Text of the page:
United States v. Grant

Summarized by:

  • Court: 9th Circuit Court of Appeals Archives
  • Area(s) of Law: Criminal Procedure
  • Date Filed: 06-11-2012
  • Case #: 11-50036
  • Judge(s)/Court Below: Circuit Judge Berzon for the Court; Circuit Judges Thomas and Wardlaw
  • Full Text Opinion

The good faith reliance doctrine under United States v. Leon is inapplicable to an affidavit that does not “establish at least a colorable argument for probable cause.”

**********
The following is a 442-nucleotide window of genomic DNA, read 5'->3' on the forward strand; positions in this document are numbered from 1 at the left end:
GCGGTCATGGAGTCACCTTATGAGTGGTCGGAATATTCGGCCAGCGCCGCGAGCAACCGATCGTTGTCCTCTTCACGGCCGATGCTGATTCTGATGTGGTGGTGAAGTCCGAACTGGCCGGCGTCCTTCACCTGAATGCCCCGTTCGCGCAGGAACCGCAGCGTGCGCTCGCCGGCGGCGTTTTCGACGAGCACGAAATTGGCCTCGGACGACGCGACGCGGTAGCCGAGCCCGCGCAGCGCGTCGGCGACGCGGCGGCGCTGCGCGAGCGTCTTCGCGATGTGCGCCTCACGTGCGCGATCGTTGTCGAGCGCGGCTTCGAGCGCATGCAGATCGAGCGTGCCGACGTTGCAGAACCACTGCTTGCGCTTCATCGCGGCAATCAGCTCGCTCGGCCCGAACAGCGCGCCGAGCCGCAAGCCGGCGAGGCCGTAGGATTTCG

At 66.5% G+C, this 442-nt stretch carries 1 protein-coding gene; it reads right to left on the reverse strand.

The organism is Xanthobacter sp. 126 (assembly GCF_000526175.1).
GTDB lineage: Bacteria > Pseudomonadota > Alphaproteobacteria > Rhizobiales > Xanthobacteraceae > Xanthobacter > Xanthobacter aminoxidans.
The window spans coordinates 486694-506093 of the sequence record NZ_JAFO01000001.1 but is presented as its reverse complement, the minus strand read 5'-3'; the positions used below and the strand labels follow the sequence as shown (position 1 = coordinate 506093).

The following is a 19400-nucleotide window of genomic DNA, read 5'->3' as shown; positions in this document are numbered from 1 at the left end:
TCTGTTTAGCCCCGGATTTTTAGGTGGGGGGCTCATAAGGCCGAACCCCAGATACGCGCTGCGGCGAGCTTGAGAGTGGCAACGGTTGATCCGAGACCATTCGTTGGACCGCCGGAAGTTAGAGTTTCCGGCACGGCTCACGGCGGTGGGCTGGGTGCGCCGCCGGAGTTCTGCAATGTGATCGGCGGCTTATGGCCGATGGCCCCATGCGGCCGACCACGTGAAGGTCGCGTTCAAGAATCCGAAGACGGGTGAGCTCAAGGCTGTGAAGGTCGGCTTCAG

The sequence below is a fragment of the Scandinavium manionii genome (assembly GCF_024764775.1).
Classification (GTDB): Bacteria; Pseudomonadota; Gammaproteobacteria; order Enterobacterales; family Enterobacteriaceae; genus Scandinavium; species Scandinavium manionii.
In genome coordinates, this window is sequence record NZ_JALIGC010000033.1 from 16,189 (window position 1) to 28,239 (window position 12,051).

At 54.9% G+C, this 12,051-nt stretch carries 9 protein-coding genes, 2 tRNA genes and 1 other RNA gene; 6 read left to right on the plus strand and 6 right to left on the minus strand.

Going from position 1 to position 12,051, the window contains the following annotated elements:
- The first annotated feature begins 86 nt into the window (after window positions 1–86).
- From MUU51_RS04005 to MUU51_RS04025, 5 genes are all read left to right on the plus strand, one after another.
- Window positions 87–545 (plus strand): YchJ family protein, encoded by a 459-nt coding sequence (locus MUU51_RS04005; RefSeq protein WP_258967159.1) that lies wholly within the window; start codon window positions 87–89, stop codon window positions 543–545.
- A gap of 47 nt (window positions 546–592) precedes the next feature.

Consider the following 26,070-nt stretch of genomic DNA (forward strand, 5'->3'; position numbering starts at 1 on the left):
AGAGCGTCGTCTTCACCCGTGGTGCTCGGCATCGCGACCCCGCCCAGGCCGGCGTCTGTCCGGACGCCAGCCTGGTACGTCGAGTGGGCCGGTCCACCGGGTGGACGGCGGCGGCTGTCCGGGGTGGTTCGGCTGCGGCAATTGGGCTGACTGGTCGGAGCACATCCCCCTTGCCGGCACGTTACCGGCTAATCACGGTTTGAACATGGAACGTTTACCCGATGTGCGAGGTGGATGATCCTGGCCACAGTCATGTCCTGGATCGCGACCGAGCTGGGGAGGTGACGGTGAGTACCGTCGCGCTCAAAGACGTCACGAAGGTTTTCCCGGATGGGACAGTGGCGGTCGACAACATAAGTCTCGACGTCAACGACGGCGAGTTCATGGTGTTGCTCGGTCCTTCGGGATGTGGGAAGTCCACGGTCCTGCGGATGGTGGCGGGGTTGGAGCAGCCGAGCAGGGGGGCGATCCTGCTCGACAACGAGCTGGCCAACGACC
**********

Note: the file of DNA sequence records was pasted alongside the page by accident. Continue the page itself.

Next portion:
During a murder investigation, police obtained a warrant to search the home of James Grant for the firearm used in the homicide. Grant, who was not connected to the murder, challenged the search warrant, which turned up two firearms in his home and resulted in Grant’s conviction for being a felon in possession of a firearm. On appeal, Grant argued that the good faith reliance doctrine under United States v. Leon did not apply, because the police did not establish a “colorable argument for probable cause.” The government attempted to argue that the good faith reliance exception applied based on the connection between Grant and the murder suspect. The Ninth Circuit concluded that the reliance of the officers on the warrant was "entirely unreasonable." The police made many unreasonable inferences regarding where the murder weapon could be located and the length of time it would have been in Grant’s home. The search warrant was executed six months after the murder occurred, and no concrete evidence linked Grant to the suspect. REVERSED and REMANDED.

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